How to Improve Process Efficiency (+Benefits, KPIs, Tools)

How to Improve Process Efficiency (+Benefits, KPIs, Tools)

No name is more famously associated with lean manufacturing than that of Henry Ford, founder of the first assembly line who succeeded in reducing the amount of time it took to assemble vehicles by more than 75%

Forty-two years later, Ray Kroc applied similar principles of process efficiency to perfect the meal assembly design of a new restaurant called Mcdonald’s. Its “Made for You” production system clocks 90 seconds from order to delivery, cutting out waste and inefficiencies along the way.

These two examples show the value of increasing process efficiency for companies. While organizations constantly look for new ways to drive growth, from new tools, new accounts, new channels – sometimes the most impactful way to grow is to simply create more efficient processes.

In this guide, we’ll define the benefits of process efficiency, challenges that come with improving processes, and how to refine your business with process improvement methodologies.

What Is Process Efficiency?

Process efficiency is making your business or system processes more efficient. This measurement factors in both time and resources spent on a process and either directly or indirectly affects a company’s revenue.

The efficiency of your business mostly reduces to the following four items:

  1. The overall efficiency of the process. Do you usually earn more than the value of the labor, time and cost that you invest? 
  2. Throughput. What’s your average production during any specified period of time?
  3. Labor productivity, namely how much work do you generally produce within that unit of time?
  4. Resource efficiency. Do you minimize your waste and maximize your assets (e.g., money, materials, and staff)?

4 Benefits of Creating Efficient Processes

While it’s obvious that efficient processes are inherently better, but here are four direct results of having highly-efficient business processes:

1. Improved productivity & performance

Harvard Business Review reports that in its experience, companies lose more than 20% of their productive capacity, or the equivalent of more than one day a week, to unproductive processes. A productivity mindset leads to better-informed decisions.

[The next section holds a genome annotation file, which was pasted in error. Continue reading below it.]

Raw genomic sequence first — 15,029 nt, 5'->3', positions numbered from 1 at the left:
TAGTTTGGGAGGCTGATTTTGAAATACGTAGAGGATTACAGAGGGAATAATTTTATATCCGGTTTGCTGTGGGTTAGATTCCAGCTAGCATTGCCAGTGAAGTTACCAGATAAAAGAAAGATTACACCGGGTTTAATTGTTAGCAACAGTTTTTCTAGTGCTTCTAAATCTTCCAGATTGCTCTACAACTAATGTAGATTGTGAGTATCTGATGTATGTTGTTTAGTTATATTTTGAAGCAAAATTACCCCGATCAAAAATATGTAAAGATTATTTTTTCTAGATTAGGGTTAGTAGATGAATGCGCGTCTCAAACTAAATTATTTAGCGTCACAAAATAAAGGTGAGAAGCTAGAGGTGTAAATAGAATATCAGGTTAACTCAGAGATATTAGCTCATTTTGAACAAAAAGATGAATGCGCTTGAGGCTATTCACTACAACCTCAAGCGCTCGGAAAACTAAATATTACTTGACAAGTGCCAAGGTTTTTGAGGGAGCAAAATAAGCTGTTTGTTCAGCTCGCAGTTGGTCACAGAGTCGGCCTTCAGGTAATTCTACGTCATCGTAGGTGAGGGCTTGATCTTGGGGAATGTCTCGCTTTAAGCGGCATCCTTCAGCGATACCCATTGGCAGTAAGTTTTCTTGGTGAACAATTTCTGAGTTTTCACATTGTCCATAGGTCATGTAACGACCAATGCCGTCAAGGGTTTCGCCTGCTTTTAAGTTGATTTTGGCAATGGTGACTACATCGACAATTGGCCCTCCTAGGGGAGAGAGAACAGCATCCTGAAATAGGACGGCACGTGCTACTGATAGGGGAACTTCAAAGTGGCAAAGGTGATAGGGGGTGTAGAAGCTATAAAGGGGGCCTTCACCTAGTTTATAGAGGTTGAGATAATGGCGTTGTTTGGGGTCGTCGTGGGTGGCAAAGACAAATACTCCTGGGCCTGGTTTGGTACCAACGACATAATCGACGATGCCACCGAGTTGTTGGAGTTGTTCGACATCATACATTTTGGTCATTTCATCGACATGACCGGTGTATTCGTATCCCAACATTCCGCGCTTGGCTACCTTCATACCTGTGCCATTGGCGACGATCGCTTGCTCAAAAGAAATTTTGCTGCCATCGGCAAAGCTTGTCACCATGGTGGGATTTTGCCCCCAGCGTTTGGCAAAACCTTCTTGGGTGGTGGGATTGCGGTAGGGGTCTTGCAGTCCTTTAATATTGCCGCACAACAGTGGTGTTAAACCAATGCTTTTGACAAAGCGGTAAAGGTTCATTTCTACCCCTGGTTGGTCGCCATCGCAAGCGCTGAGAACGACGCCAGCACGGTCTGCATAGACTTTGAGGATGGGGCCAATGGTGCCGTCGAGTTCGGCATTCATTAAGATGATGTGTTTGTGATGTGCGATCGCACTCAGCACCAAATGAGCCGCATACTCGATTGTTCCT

Result? Happier customers and more effective, more motivated employees. There’s also less turnover.

2. More agile workforce

More efficient processes make for a more agile workforce since the workforce communicates in sync across divisions, deadlines are kept and projects are automated. Work expectations are well-defined, employees stimulated and there’s a collaborative environment that spurs innovation.

3. Fewer errors

Better processes mean fewer errors. That’s because tasks are monitored and adjusted in real-time for improvement, waste is reduced, operations are simplified, workers are invested and the process is automated. According to Frevvo, a US-based provider of cloud-based electronic forms and workflow applications, tools for improving business efficacy can eliminate a considerable portion of human errors.

4. Reduced operational expenses

Efficient operations mean cost-savings in rectifying errors, smaller teams, and reduced work hours. It also means you know whom to hire for which jobs and which material to buy. Your budget is streamlined, and so are your costs. Frevvo relates that 31% of business leaders agreed that process automation lowers labor costs.

Indirect pay-offs include increased customer satisfaction, more time for marketing, innovation, staff training, and a vibrant and sustainable workplace.

Related Resources

Key Reasons For Inefficient Processes

Want to improve your processes but don’t know how? Most inefficiencies track to the following deficits:

1. Lack of necessary skills

You or your employees may simply lack the vocational, academic, or know-how skills to complete the job. A Gartner 2018 study found that most companies have only 20% of employees qualified for their roles.

2. Poor process documentation

Your paperwork is all over the place. Your IT system, if you have one, is mismanaged and needs to be updated, there are lost or changed clauses and brand inconsistency. Compliance and security risks, including audit failure, ransomware, and data theft, abound. 

3. Shadow processes